Denver City Energy Associates, L.P. v. Golden Spread Electric Cooperative, Inc. and GS Electric Generating Cooperative, Inc.--Appeal from 108th District Court of Potter County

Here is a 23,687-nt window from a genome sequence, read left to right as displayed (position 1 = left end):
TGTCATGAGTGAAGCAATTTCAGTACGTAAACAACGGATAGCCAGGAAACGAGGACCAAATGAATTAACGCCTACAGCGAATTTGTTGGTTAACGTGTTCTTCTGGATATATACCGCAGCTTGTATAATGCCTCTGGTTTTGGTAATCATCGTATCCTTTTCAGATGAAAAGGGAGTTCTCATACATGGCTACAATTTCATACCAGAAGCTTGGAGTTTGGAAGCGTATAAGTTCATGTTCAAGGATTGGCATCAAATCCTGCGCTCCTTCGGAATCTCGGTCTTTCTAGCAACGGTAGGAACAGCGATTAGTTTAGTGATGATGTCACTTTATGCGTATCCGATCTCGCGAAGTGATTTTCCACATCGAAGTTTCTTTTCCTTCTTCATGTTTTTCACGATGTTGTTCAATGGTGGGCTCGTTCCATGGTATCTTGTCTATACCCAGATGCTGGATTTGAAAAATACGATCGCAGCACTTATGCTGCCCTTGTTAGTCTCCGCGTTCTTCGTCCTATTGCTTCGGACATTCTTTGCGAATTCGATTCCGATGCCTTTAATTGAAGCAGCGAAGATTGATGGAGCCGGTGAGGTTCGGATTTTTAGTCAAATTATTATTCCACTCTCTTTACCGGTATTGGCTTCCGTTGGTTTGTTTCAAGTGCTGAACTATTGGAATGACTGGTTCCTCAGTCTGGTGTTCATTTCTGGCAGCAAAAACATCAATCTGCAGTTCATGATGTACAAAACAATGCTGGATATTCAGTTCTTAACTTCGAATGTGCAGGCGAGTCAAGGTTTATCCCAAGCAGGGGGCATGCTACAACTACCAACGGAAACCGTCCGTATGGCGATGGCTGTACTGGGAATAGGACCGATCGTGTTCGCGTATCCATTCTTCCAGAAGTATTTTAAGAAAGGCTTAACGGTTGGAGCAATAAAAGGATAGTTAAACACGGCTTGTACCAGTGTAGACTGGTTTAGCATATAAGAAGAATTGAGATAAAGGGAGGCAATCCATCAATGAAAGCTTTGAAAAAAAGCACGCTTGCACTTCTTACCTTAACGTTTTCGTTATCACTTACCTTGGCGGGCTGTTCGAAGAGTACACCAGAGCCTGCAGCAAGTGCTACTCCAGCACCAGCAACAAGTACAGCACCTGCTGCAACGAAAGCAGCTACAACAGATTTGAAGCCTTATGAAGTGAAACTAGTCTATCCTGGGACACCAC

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NO. 07-09-00195-CV IN THE COURT OF APPEALS FOR THE SEVENTH DISTRICT OF TEXAS AT AMARILLO PANEL D APRIL 28, 2011 DENVER CITY ENERGY ASSOCIATES, L.P., APPELLANT v. GOLDEN SPREAD ELECTRIC COOPERATIVE, INC. AND GS ELECTRIC GENERATING COOPERATIVE, INC., APPELLEES FROM THE 108TH DISTRICT COURT OF POTTER COUNTY; NO. 95,028-E; HONORABLE DOUGLAS WOODBURN, JUDGE Before QUINN, C.J., and CAMPBELL and PIRTLE, JJ. OPINION Through four issues, appellant Denver City Energy Associates, L.P. (Denver City) appeals the trial court s judgment confirming an arbitrator s award in favor of appellees Golden Spread Electric Cooperative, Inc., (Golden Spread) and Golden Spread Electric Generating Cooperative, Inc. (GS Generating) and the trial court s order denying Denver City s motion to vacate. We will affirm. Background Denver City and GS Generating jointly own Mustang Station, an electric generating facility. Golden Spread purchases all the energy generated by the plant. Its purchase of electric energy from Denver City is governed by a January 1997 Power Purchase Agreement (PPA). All three companies are parties to a Joint Operating Agreement (JOA) which, among other things, prescribes the allocation of fuel costs between Denver City and GS Generating. From these complex documents, disagreements arose between Denver City and the other two parties. We previously addressed some disputed matters between Golden Spread and Denver City.1 Other issues among the parties emerged concerning Denver City s allocation of certain fuel costs to GS Generating under the JOA and Denver City s billing procedure under the PPA. Golden Spread and GS Generating added these complaints against Denver City to then-pending litigation. Relying on terms of the PPA and JOA, Denver City initiated arbitration of the issues. The trial court recognized their arbitrability by order. The complaints of Golden Spread and GS Generating against Denver City were docketed separately for arbitration but consolidated for hearing. The arbitration was conducted according to the commercial arbitration rules of the American Arbitration Association (AAA).2 On the alleged liability of Denver City, Golden Spread and GS 1 See Golden Spread Elec. Coop. v. Denver City Energy Assoc., L.P., 269 S.W.3d 183 (Tex.App.--Amarillo 2008, pet. denied). 2 The PPA provides it is governed where applicable, by the United States Arbitration Act, as the Federal Arbitration Act (FAA) previously was known. See StoltNielsen S.A. v. AnimalFeeds Int l Corp., 559 U.S. __, __, 130 S.Ct. 1758, 1773, 176 2 Generating sought an award of injunctive relief and damages. The JOA and the PPA provided for hearing the arbitrated issues within thirty days of selection of the arbitrator. The arbitrator was then required to notify the Parties in writing of the decision within sixty (60) days of the conclusion of the hearing. A single arbitrator heard the issues during the weeks of May 15 and May 22, 2006. By order of August 15, 2006, the arbitrator concluded the award was due within sixty days thereafter. On October 5, 2006, the arbitrator issued an award wherein he noted [t]he subject matter and the controversies arising out of the relationships between the parties are complex and difficult to understand. The arbitrator found Denver City breached the JOA and PPA to the injury of Golden Spread and GS Generating respectively. The award did not contain an amount of damages. Rather, it specified a method for Golden Spread and GS Generating to calculate past and future damages with the proviso that these entities provide Denver City their calculations and all associated work papers by November 14, 2006. Denver City was directed to cease and desist from its former billing procedure, which produced damages to Golden Spread and GS Generating, and L.Ed.2d 605 (2010) (indicating proper title of current act); 9 U.S.C.A. §§ 1-16 (West 2009). The JOA provides only that it is governed by the law of Texas. According to Denver City this means the Texas Arbitration Act (TAA), Tex. Civ. Prac. & Rem. Code Ann. §§ 171.001-.098 (West 2011), and the FAA apply simultaneously since the JOA affects interstate commerce. Perry v. Thomas, 482 U.S. 483, 489, 107 S.Ct. 2520, 2525, 96 L.Ed.2d 426 (1987). Appellees do not argue otherwise. Under a general choice-of-law provision, such as that of the JOA, we will apply the FAA although the TAA also applies to the extent it is consistent with the FAA. Roehrs v. FSI Holdings, Inc., 246 S.W.3d 796, 803 (Tex.App. Dallas 2008, pet. denied) (citing In re D. Wilson Constr. Co., 196 S.W.3d 774, 779-80 (Tex. 2006)). 3 required to pay damages as to months before it modified its procedure. The award further provided [t]he Arbitrator shall keep the record open on this matter for a period of forty-five (45) days from the date of this Award for the limited purpose of addressing any disputes that arise that are directly related to the computation or payment of damages and if Golden Spread disagrees with [Denver City], the matter will be referred to the arbitrator for resolution. Apparently acting on a motion by Golden Spread and GS Generating and response by Denver City, the arbitrator corrected typographical errors in the award and issued a Corrected Arbitrator s Award on November 15, 2006. The corrected award restated the entire award with the corrections. Because no party takes exception to the arbitrator s correction of the October 5 award in the manner stated, we hereinafter refer to the October 5 award as corrected on November 15 as the November 15 award. Golden Spread and GS Generating transmitted their damage calculations to Denver City. After Denver City disputed the calculations, Golden Spread and GS Generating filed a motion seeking resolution by the arbitrator. Denver City responded that the arbitration was closed and the arbitrator lacked authority to consider damage calculations. In an order of December 28, 2006, the arbitrator collectively awarded Golden Spread and GS Generating over $5 million in damages. According to the order, the arbitrator, in the November 15 award, awarded damages and ordered the parties to apply numbers to a formula, failing in which, he would do so. The Arbitrator is not 4 modifying or changing an Award. The Arbitrator concludes that the continuing oversight of damages computation by him is and was appropriate. Golden Spread and GS Generating moved the trial court to confirm the award. Denver City sought vacation of the award as modified by the December 28 order on grounds that the award lacked finality and the arbitrator exceeded his authority. After a hearing, the trial court denied Denver City s vacatur and confirmed the award to Golden Spread and GS Generating. Denver City appeals. First Issue By its first issue, Denver City argues the arbitrator lacked authority to enter the December 28 order, and the trial court therefore erred by not vacating that order. Through multiple sub-issues it contends the JOA and PPA, the AAA rules,3 the FAA4 and TAA,5 and common law6 validate the argument. 3 Denver City supports its argument with the following AAA rules. R-35. Closing of Hearing. The arbitrator shall specifically inquire of all parties whether they have any further proofs to offer or witnesses to be heard. Upon receiving negative replies or if satisfied that the record is complete, the arbitrator shall declare the hearing closed. If briefs are to be filed, the hearing shall be declared closed as of the final date set by the arbitrator for the receipt of briefs. If documents are to be filed as provided in Section R-32 and the date set for their receipt is later than that set for the receipt of briefs, the later date shall be the closing date of the hearing. The time limit within which the arbitrator is required to make the award shall commence, in the absence of other agreements by the parties, upon the closing of the hearing. R-36. Reopening of Hearing. The hearing may be reopened on the arbitrator's initiative, or upon application of a party, at any time before the award is made. If reopening the hearing would prevent the making of the award within the specific time agreed on by the parties in the contract(s) out of which the controversy has arisen, the matter may not be reopened unless the parties agree on an extension of time. When no specific date is fixed in the contract, the arbitrator may reopen the hearing and shall have 30 days from the closing of the reopened hearing within which to make an award. 5 Denver City s argument is rooted in a sentence appearing in the arbitration paragraphs of both the JOA and PPA, The arbitrator shall notify the Parties in writing of the decision within sixty (60) days of the conclusion of the hearing. This language, Denver City contends, is the parties agreed-upon contractual 60-day deadline, precluding adjudication beyond that date by the arbitrator. R-38. Extensions of Time. The parties may modify any period of time by mutual agreement. The AAA or the arbitrator may for good cause extend any period of time established by these rules, except the time for making the award. The AAA shall notify the parties of any extension. R-46. Modification of Award. Within 20 days after the transmittal of an award, any party, upon notice to the other parties, may request the arbitrator, through the AAA, to correct any clerical, typographical, or computational errors in the award. The arbitrator is not empowered to redetermine the merits of any claim already decided. The other parties shall be given 10 days to respond to the request. The arbitrator shall dispose of the request within 20 days after transmittal by the AAA to the arbitrator of the request and any response thereto. 4 Denver City cites Volt Info. Scis., Inc. v. Bd. of Trs. of Leland Stanford Junior Univ. for the proposition that the FAA permits a party to seek an order compelling arbitration only in the manner provided for in [the parties ] agreement. 489 U.S. 468, 474-75, 109 S.Ct. 1248, 1253, 103 L.Ed.2d 488 (1989) (emphasis in original). 5 Denver City cites § 171.053(c)(1),(d) of the Texas Civil Practice & Remedies Code, providing in part, The arbitrators shall make the award: (1) within the time established by the agreement to arbitrate . . . (d) The parties may extend the time for making the award either before or after the time expires. The extension must be in writing. Tex. Civ. Prac. & Rem. Code Ann. § 171.053(c)(1),(d) (West 2011) 6 Under the common law, [a]rbitrators complete their function and lose their authority to act after making a final determination on a matter. This principle, known as the doctrine of functus officio, prevents an arbitrator from reexamining the merits of a final award. AO Techsnabexport v. Globe Nuclear Servs. & Supply GNSS, No. 092064, 2010 U.S. App. Lexis 25640, at *15 (4th Cir. Dec. 15, 2010) (citations omitted). 6 We review a trial court s vacation, modification or confirmation of an arbitration award de novo. Werline v. East Texas Salt Water Disposal Company, 209 S.W.3d 888, 897 (Tex.App.--Texarkana 2006), affirmed by East Texas Salt Water Disposal Company v. Werline, 307 S.W.3d 267 (Tex. 2010) (citing cases for de novo review of vacation, modification, or confirmation of awards in arbitration); Hisaw & Associates General Contractors, Inc. v. Cornerstone Concrete Sys., Inc., 115 S.W.3d 16, 18 (Tex.App.--Fort Worth 2003, pet. denied); Tanox, Inc. v. Akin, Gump, Strauss, Hauer & Feld, L.L.P., 105 S.W.3d 244, 250 (Tex.App.--Houston [14th Dist.] 2003, pet. denied). See also Aero Air, L.L.C. v. Sino Swearingen Aircraft Corp., No. 07-07-0271-CV, 2009 Tex.App. Lexis 5187, at *2 (Tex.App.--Amarillo July 7, 2009, no pet.) (mem. op.) (citing Kergosien v. Ocean Energy, Inc., 390 F.3d 346, 352 (5th Cir. 2004)) (vacatur reviewed de novo). Because Texas law favors arbitration, judicial review of an arbitration award is extraordinarily narrow. E. Tex. Salt Water Disposal Co. v. Werline, 307 S.W.3d 267, 271 (Tex. 2010); Pheng Invs., Inc. v. Rodriquez, 196 S.W.3d 322, 328 (Tex. App.--Fort Worth 2006, no pet.) (op. on reh g); Hisaw & Assocs., 115 S.W.3d at 18. See Florasynth, Inc. v. Pickholz, 750 F.2d 171, 176 (2d Cir. 1984) ( The confirmation of an arbitration award is a summary proceeding that merely makes what is already a final arbitration award a judgment of the court ). In the absence of a statutory or common law ground to vacate or modify an arbitration award, a reviewing court lacks jurisdiction to review other complaints, including the sufficiency of the evidence to support the award. IPCO-G&C Joint Venture v. A.B. Chance Co., 65 S.W.3d 252, 256 (Tex.App.-Houston [1st Dist.] 2001, pet. denied). Thus an award may not be vacated even though it is based on a mistake of law or fact. Universal Computer Sys., Inc. v. Dealer 7 Solutions, L.L.C., 183 S.W.3d 741, 752 (Tex.App.--Houston [1st Dist.] 2005, pet. denied). The arbitrator s award on matters submitted for resolution carries the same effect as the judgment of a court of last resort. San Antonio v. McKenzie Const. Co., 136 Tex. 315, 326, 150 S.W.2d 989, 996 (Tex. 1941). Every reasonable presumption in favor of upholding an award is indulged. CVN Group, Inc. v. Delgado, 95 S.W.3d 234, 245 (Tex. 2002); Kosty v. S. Shore Harbour Cmty. Ass n, 226 S.W.3d 459, 463 (Tex.App.--Houston [1st Dist.] 2006, pet. denied); IPCO-G&C Joint Venture, 65 S.W.3d at 255-56. While every reasonable presumption is indulged to uphold the arbitrator s decision, none is indulged against it. Kosty, 226 S.W.3d at 463; IPCO-G&C Joint Venture, 65 S.W.3d at 255-56. Cf. Ottley v. Schwartzberg, 819 F.2d 373, 376 (2d Cir. 1987) ( The showing required to avoid summary confirmation is high ). The authority of arbitrators is derived from the arbitration agreement and is limited to a decision of the matters submitted therein either expressly or by necessary implication. Gulf Oil Corp. v. Guidry, 160 Tex. 139, 143, 327 S.W.2d 406, 408 (1959); see City of Pasadena v. Smith, 292 S.W.3d 14, 20 n.41 (Tex. 2009) (same). Arbitrators therefore exceed their powers by deciding a matter not properly before them. Ancor Holdings, LLC v. Peterson, Goldman, & Villani, Inc., 294 S.W.3d 818, 829 (Tex.App.-Dallas 2009, no pet.); Pheng Invs., 196 S.W.3d at 329. The FAA and TAA authorize a trial court to vacate an arbitration award if the arbitrator exceeded his powers. 9 U.S.C.A. § 10(a)(4) (West 2009); Tex. Civ. Prac. & Rem. Code Ann. § 171.088(a)(3)(A) (West 2011). 8 Generally, an award in arbitration is not final when a substantive task remain[s] for the arbitrator to perform. McKinney Restoration Co. v. Ill. Dist. Council No. 1, 392 F.3d 867, 871 (7th Cir. 2004); see also Millmen's Local 550, United Bhd. of Carpenters & Joiners of Am. v. Well s Exterior Trim, 828 F.2d 1373, 1376-77 (9th Cir. 1987); Pub. Serv. Elec. & Gas Co. v. System Council U-2, 703 F.2d 68, 70 (3d Cir. 1983).7 This is true even if not all of the parties to the arbitration believe further action is warranted. Orion Pictures Corp. v. Writers Guild of America, West, Inc., 946 F.2d 722, 725 (9th Cir. 1991). In order to be final, an arbitration award must be intended by the arbitrators to be their complete determination of all claims submitted to them, and [g]enerally, for a claim to be completely determined, the arbitrators must have decided not only the issue of liability of a party on the claim, but also the issue of damages. Michaels v. Mariforum Shipping, S.A., 624 F.2d 411, 413-14 (2d Cir. 1980) (discussing FAA); A/S Siljestad v. Hideca Trading, Inc., 678 F.2d 391, 392 (2d Cir. 1982) (per curiam) (same); see also Rocket Jewelry Box, Inc. v. Noble Gift Packaging, Inc., 157 F.3d 174, 176 (2d Cir. 1998) (per curiam) ( [A]n arbitration award, to be final, must resolve all issues submitted to arbitration, and . . . it must resolve them definitely enough so that the rights and obligations of the two parties, with respect to the issues submitted, do not stand in need of further adjudication ) (emphasis in original)); Lummus Global Amazonas S.A. v. Aguaytia Energy del Peru S.R. Ltda., 256 F. Supp. 2d 594, 639 (S.D. Tex. 2002) ( As a general rule, a final and definite arbitration award must both resolve all the issues 7 In this commercial arbitration case, we find the cited labor arbitration cases appropriate to the analysis. See Painewebber Inc. v. Elahi, 87 F.3d 589, 594 n.6 (1st Cir. 1996) ( Earlier, one might have doubted whether appellate decisions concerning labor arbitration would apply to commercial arbitration. Today, there is little question ). 9 submitted to arbitration, and determine each issue fully so that no further litigation is necessary to finalize the obligations of the parties under the award ) (internal quotations omitted). An award that leaves only the ministerial determination of the amount of damages, however, may nonetheless be final. See Flender Corp. v. Techna-Quip Co., 953 F.2d 273, 280 (7th Cir. 1992) (court found award was final and definite because calculation of commissions due on sales was a ministerial computation, easily ascertainable from documents the arbitrator required produced); Dreis & Krump Mfg. Co. v. International Ass n of Machinists and Aerospace Workers, 802 F.2d 247, 251 (7th Cir. 1986) (precise amount of backpay could be determined automatically without judgment or discretion by resort to company s records and this ministerial detail did not preclude finality). Whether the award indicates [it is] final and whether the arbitrator intended the award to be final are factors in determining if an arbitration award is final. Local 36, Sheet Metal Workers Int l Ass n, AFL-CIO v. Pevely Sheet Metal Co., Inc., 951 F.2d 947, 949 (8th Cir. 1992). In Pevely Sheet Metal the Eighth Circuit held that an arbitration award is not final if resolving the undetermined damage issue does not merely involve a simple calculation, but require[s] resolution of significant issues. Id. at 949. See also Millmen Local 550, 828 F.2d at 1377. Finality of arbitration requires a complete arbitration. Pevely Sheet Metal, 951 F.2d at 949-50. Requiring a complete arbitration is a rule of prudence. GES v. Bates, No 97 C3716, 1998 U.S. Dist. Lexis 3606, at *11 (N.D. Ill. Mar. 20, 1998). 10 As noted, the JOA and PPA required the arbitrator to conduct a hearing within thirty days of his selection, and then notify the parties of his decision within sixty days of the conclusion of the hearing. The agreements do not define the term hearing. Significantly, however, after a preliminary hearing, in February 2006 the parties and arbitrator agreed on a scheduling order, in which they agreed that an evidentiary hearing on the merits, which they labeled the merits hearing, would take place in Dallas and conclude no later than May 26, 2006, unless extended by the arbitrator for reasons beyond the control of the arbitrator or parties. The scheduling order further provided that the arbitrator would determine when the Arbitration is closed for purposes of beginning the sixty (60) days deadline for rendering a decision. The arbitrator did not observe the sixty days from close of hearing requirement of the JOA and PPA but, pursuant to authority granted him in the scheduling order, ordered the record closed on August 15, 2006. The November 15 award only determined questions of liability while providing a formula for subsequent calculation of damages. It specified, The Arbitrator shall keep the record open on this matter for a period of forty-five (45) days from the date of this Award for the limited purposes of addressing any disputes that arise that are directly related to the computation or payment of damages. The arbitrator could not calculate damage amounts for inclusion in the November 15 award because he did not have before him evidence of damages incurred after February 2006. Golden Spread and GS Generating were therefore to follow a stated methodology and calculate the specified damages. The methodology the arbitrator ordered, both for the calculation of damages 11 and for the correction of future billings, incorporated that devised by Golden Spread s expert David Surls, which has been referred to in the confirmation litigation as the Surls macro. 8 Evidence before the trial court showed the macro did not work as written. Golden Spread and GS Generating then submitted a lengthier, modified formula which Denver City viewed as a deviation from the November 15 award. Golden Spread and GS Generating took strong exception to changes made in Denver City s billings and its claimed failure to recognize or pay damages awarded. Golden Spread and GS Generating then moved the arbitrator to resolve the dispute and with their pleading transmitted a Workbook including the backup support which they asserted detail[ed] the amounts they were due from Denver City. From these calculations, Golden Spread and GS Generating requested the arbitrator determine the proper method for calculating pre-judgment interest and confirm an amount of money due each in excess of $2.5 million.9 The arbitrator found and ordered that he possessed authority to determine damages pursuant to the criteria set forth in the Award and to grant the relief provided by the December 28 order. He confirmed the damage calculations submitted by Golden Spread and GS Generating, and awarded Golden Spread $2,586,905 and GS Generating $2,513,919. 8 According to testimony by Denver City at the confirmation-vacatur hearing, a macro is a program that runs the Excel worksheet that it s linked to. 9 Rule R-36 authorizes an arbitrator to reopen the hearing on his own initiative any time before the award is made provided reopening does not prevent making the award within the specific time agreed by the parties. 12 In this court, Golden Spread and GS Generating contend the damage calculation anticipated by the November 15 award was ministerial. Denver City contends the December 28 order impermissibly modified the November 15 award, or was itself a new award. We agree with neither party. In substance, determining the amount of damages flowing to Golden Spread and GS Generating from the found liability of Denver City was not a ministerial task but one requiring deliberation including resolution of disputed party positions. Nor can we agree that the December 28 order modified or amended a final award, or constituted a new award. The November 15 award expressed the arbitrator s decision on issues of liability and the intended means for calculation of damages. The record was reopened for calculation and enforcement of the damage amounts, leading to completion of the arbitration. Under the facts here presented, this procedure was not inconsistent with AAA Rule R-36. Within the time allowed by Rule R-36, the arbitrator delivered the December 28 order, which made the arbitration complete. Nor did the procedure contravene the parties agreements or statute. It appears indisputable that the arbitration hearing required by the JOA and PPA was the hearing completed in May 2006. By the terms of the JOA and PPA, the arbitration award was due within sixty days thereafter. But the parties and the arbitrator agreed on a different deadline which the November 15 award met. We find the conclusion inescapable that the contractual deadline, measured as sixty days from the hearing, was vitiated by the language of the February 2006 scheduling order and the arbitrator s actions pursuant to the authority given him in that scheduling order. 13 Denver City also illustrates its contention that the arbitrator exceeded his contractual authority with Smith v. Transport Workers Union of Am., AFL-CIO Air Transport Local 556, 374 F.3d 372 (5th Cir. 2004) (per curiam). In Smith, the court affirmed the district court s vacatur of an arbitration award [b]ecause the arbitration agreement clearly restricts the authority of the arbitrators to amend or correct their award. Id. at 374. According to the arbitration agreement, The arbitrators sua sponte may amend or correct their award within three business days after the award, but the parties shall not have a right to seek correction of the award. Id. Nevertheless, the arbitration panel modified the award more than a month after the initial award. Id. The Fifth Circuit observed that arbitration is a matter of contract and the plain wording of the arbitration agreement contemplates that the arbitrators will not consider correcting the arbitral award at all at the behest of the parties, and forbids a correction or amendment on the arbitrators['] own motion more than three business days after the award. Id. at 374-75. Relying on the restrictive language of the arbitration agreement, the court concluded that the arbitrators exceeded their powers by modifying the initial award. Id. at 375. Analogizing Smith to the case at bar is hindered somewhat by the per curiam opinion s limited discussion of the facts. That said, we assume the initial award rendered in favor of Smith was the result of a complete arbitration. A complete arbitration did not occur here until the arbitrator rendered a decision on damages.10 And 10 We acknowledge the November 15 award contains a paragraph reading, This AWARD is in full settlement of all claims submitted to this arbitration. Any issue not specifically decided is hereby DENIED. Given the award s express provisions for 14 here the arbitrator s actions were consistent with, not contrary to, the scheduling order and AAA rules. We accordingly find Smith distinguishable. Denver City s first issue is overruled. Second Issue Denver City argues in its second issue that, if we vacate the December 28 order the damage award incorporated into the trial court s judgment is too vague to stand. Because we have overruled Denver City s first issue and do not vacate the December 28 order, discussion of Denver City s second issue is unnecessary to the disposition of the appeal. Tex. R. App. P. 47.1. Third Issue In its third issue, Denver City argues the trial court erred by failing to vacate the award because it was not mutual, final, and definite. The grounds for vacatur under the FAA are limited to those specified by § 10 of the Act. Hall Street Associates, L.L.C. v. Mattel, Inc., 552 U.S. 576, 583-84, 128 S.Ct. 1396, 1403, 170 L.Ed.2d 254 (2008); Citigroup Global Mkts. Inc. v. Bacon, 562 F.3d 349, 350 (5th Cir. 2009). Section 10 provides the ground Denver City here argues. The district court may vacate an award if the arbitrator so imperfectly executed [his powers] that a mutual, final, and definite award upon the subject matter submitted was not made. 9 U.S.C.A. § 10(a)(4) (West 2009). calculation of damages and resolution of disputes over damages, and considering the award document as a whole, we cannot read that paragraph as controlling. 15 As used by § 10(a)(4) of the FAA, mutual and final mean that the arbitrators must have resolved the entire dispute (to the extent arbitrable) that had been submitted to them and definite means that the award is sufficiently clear and specific to be enforced should it be confirmed by the district court and thus made judicially enforceable. IDS Life Ins. Co. v. Royal Alliance Associates, Inc., 266 F.3d 645, 650 (7th Cir. 2001) (citations omitted). Denver City contends the award is indefinite because it failed to resolve the key issue submitted to arbitration--how is [Denver City] supposed to bill the Golden Spread entities for start-up energy? Denver City notes it was ordered by the arbitrator to cease and desist from certain billing practices and to change its future billing procedures by incorporating a specific Excel spreadsheet macro introduced into evidence at the arbitration hearing by Mr. Surls. Denver City further argues the Surls macro was intended to modify Denver City s billing spreadsheet in the future by removing fuel used to generate electricity from the Start_Fuel_1 and Start_Fuel_2 columns of the [monthly generation report] . . . . The Surls macro was supposed to accomplish that, but it did not. It seems to us the contention made is not that the arbitrator failed to complete his assignment as to future billing procedures, for it is clear the award provided detailed direction for modification of the billing practices; rather, the nut of Denver City s reasoning is the formula the arbitrator incorporated into his award was wrong. The macro devised by expert Surls does not work. The requirements of finality and definiteness are ones more of form than of substance. They must not be confused with whether the arbitrator[ s] award was correct 16 or even reasonable, since neither error nor clear error nor even gross error is a ground for vacating an award. IDS Life Ins. Co., 266 F.3d at 650 (citing Major League Baseball Players Ass n v. Garvey, 532 U.S. 504, 509, 121 S.Ct. 1724, 1728 149 L.Ed.2d 740 (2001); United Paperworkers Int l Union v. Misco, Inc., 484 U.S. 29, 38, 108 S. Ct. 364, 98 L.Ed.2d 286 (1987); George Watts & Sons, Inc. v. Tiffany & Co., 248 F.3d 577, 579; (7th Cir. 2001); and Flexible Mfg. Systems Pty. Ltd. v. Super Products Corp., 86 F.3d 96, 100 (7th Cir. 1996)). The law affords us an extraordinarily narrow review of a trial court s denial of vacatur and confirmation of award. Myer v. American Life, Inc., 232 S.W.3d 401, 408 (Tex.App.--Dallas 2007, no pet.). Our concern thus is not whether the arbitrator[ s] reasoning is incomplete in the sense that a syllogism would be incomplete if it lacked its major or its minor premise but whether the award itself, in the sense of judgment, order, bottom line, is incomplete in the sense of having left unresolved a portion of the parties dispute. IDS Life Ins. Co., 266 F.3d at 651. Confronting technical and complex contract terms and requirements, the parties chose arbitration for resolution of their disputes over the retroactive and prospective allocation of fuel costs. The arbitrator produced an award fixing specific recoverable damage amounts and providing a specified means of calculating future costs. That Denver City now believes the arbitrator rendered an unworkable solution to its future billing dilemma is not, under the constraints that bind us, a ground for vacatur. See id. 266 F.3d at 649 ( the grounds for challenging an arbitration award are narrowly limited, reflecting the voluntary contractual nature of commercial arbitration. Within exceedingly broad limits, the parties to an 17 arbitration agreement choose their method of dispute resolution and are bound by it however bad their choice appears to be either ex ante or ex post ). Denver City presents further arguments in support of its third issue, but as we perceive them they either are predicated on our vacating the arbitrator s December 2006 order, or reiterate contentions addressed in our discussion of its first issue. Denver City s third issue is overruled. Fourth Issue By its fourth issue, Denver City complains that the entire award should be vacated because the arbitrator exceeded his powers by ruling on an issue not submitted to arbitration and his ruling conflicts with this court s decision in Golden Spread, 269 S.W.3d 183. The nub of this complaint is the arbitrator gratuitously determined how to price fuel used to generate electricity. The complained-of language appears in a section of the November 15 award entitled conclusions of law as to Golden Spread and [Denver City], wherein the arbitrator stated, Under the express terms of the PPA, recovery by [Denver City] for costs for all fuel used to generate energy is subject to the PPA Heat Rates. 11 The FAA creates a presumption in favor of arbitrability; so, parties must clearly express their intent to exclude categories of claims from their arbitration agreement. Paladino v. Avnet Computer Techs., 134 F.3d 1054, 1057 (11th Cir. 1998) (citing First 11 We do not decide whether this language, couched by the arbitrator as a conclusion of law, rather than an award, is decretal. 18 Options v. Kaplan, 514 U.S. 938, 945, 115 S.Ct. 1920, 1924-25, 131 L.Ed.2d 985 (1995) (stating that issues will be deemed arbitrable unless it is clear that the arbitration clause has not included them)); see Cantella & Co., Inc. v. Goodwin, 924 S.W.2d 943, 944 (Tex. 1996) (orig. proceeding, per curiam) (holding that [f]ederal and state law strongly favor arbitration, and a presumption exists in favor of agreements to arbitrate under the FAA ). Under the FAA, any doubts as to whether a claim falls within the scope of an agreement to arbitrate are resolved in favor of arbitration. Prudential Securities v. Marshall, 909 S.W.2d 896, 899 (Tex. 1995) (orig. proceeding, per curiam). Without a transcript of the arbitration proceedings, we will presume sufficient evidence and adequate reasoning support the award. Grand Homes 96, L.P. v. Loudermilk, 208 S.W.3d 696, 705 (Tex.App.--Fort Worth 2006, pet denied) (citing Jamison & Harris v. Nat l Loan Investors, 939 S.W.2d 735, 737 (Tex.App.--Houston [14th Dist.] 1997, writ denied)). Through the JOA and PPA, the parties agreed arbitration could reach any dispute, controversy or claim arising out of, under or relating to this Agreement . . . unless otherwise provided in this Agreement or mutually agreed by the Parties. With similar breadth, the parties identified issues for the consolidated arbitration. According to the agreed scheduling order, the arbitral issues were found in twelve identified documents, inserts, and pleadings. First on the list was an October 11, 2005, letter from Golden Spread to Denver City instituting Dispute Resolution pursuant to the PPA. The letter indicates one of the disputed issues was [Denver City] has failed to properly calculate the Fuel Cost Rate as required by the terms of the [JOA]. According to the JOA, which identifies Denver City as the Partnership, the fuel cost rate equals the sum 19 of, among other factors, the quotient obtained by dividing the Partnership s start-up fuel cost allocation . . . by the product of the Partnership Energy for the Month of determination times the average PPA Heat Rate . . . . The PPA assigns PPA Heat Rate the meaning contained in Appendix 2 of the PPA entitled, PPA Capacity and PPA Heat Rate. This highly technical pamphlet includes attached heat rate schedules. It formulaically expounds on matters such as PPA heat rates during different plant operations. We quoted from the section pertaining to the combined cycle stage of operations in our heat rate discussion in Golden Spread. 269 S.W.3d at 189. Given the breadth of the issues identified in the scheduling order, and the nature of the evidence introduced before the arbitrator, it is difficult to conclude the arbitrator exceeded the scope of the issues submitted. And, whether the conclusion was necessary to the arbitrator s analysis of other issues, or more fundamentally, whether it was even correct are matters beyond the scope of this review. Absent a transcript of the arbitration hearing and given the presumption favoring inclusion of the matter giving rise to the complained-of conclusion within the arbitral issues, we must conclude the arbitrator did not exceed the scope of his powers by issuing the complained-of conclusion. Moreover, whether the complained-of conclusion stands in legitimate conflict with a declaration of the trial court in a portion of the case not referred to arbitration actually begs the inquiry whether the arbitrator committed a mistake in law. Down that avenue, we do not venture. See, e.g., Loudermilk, 208 S.W.3d at 705 (court will not vacate an award because of a mistake of fact or mistake of law ); Whiteside v. Carr, Hunt & Joy, 20 L.L.P., No. 07-06-0207-CV, 2007 Tex. App. Lexis 409, at *6-*7 (Tex.App.--Amarillo Jan. 23, 2007, pet. denied) (mem. op.) (citing TUCO Inc. v. Burlington Northern RR. Co., 912 S.W.2d 311, 315 (Tex.App.--Amarillo 1995), modified, 960 S.W.2d 629 (Tex. 1997) ( Judicial scrutiny focuses on integrity of process rather than propriety of result ). Denver City s fourth issue is overruled. Conclusion Having overruled each of Denver City s issues necessary for disposition of this appeal, we affirm the judgment of the trial court. James T. Campbell Justice 21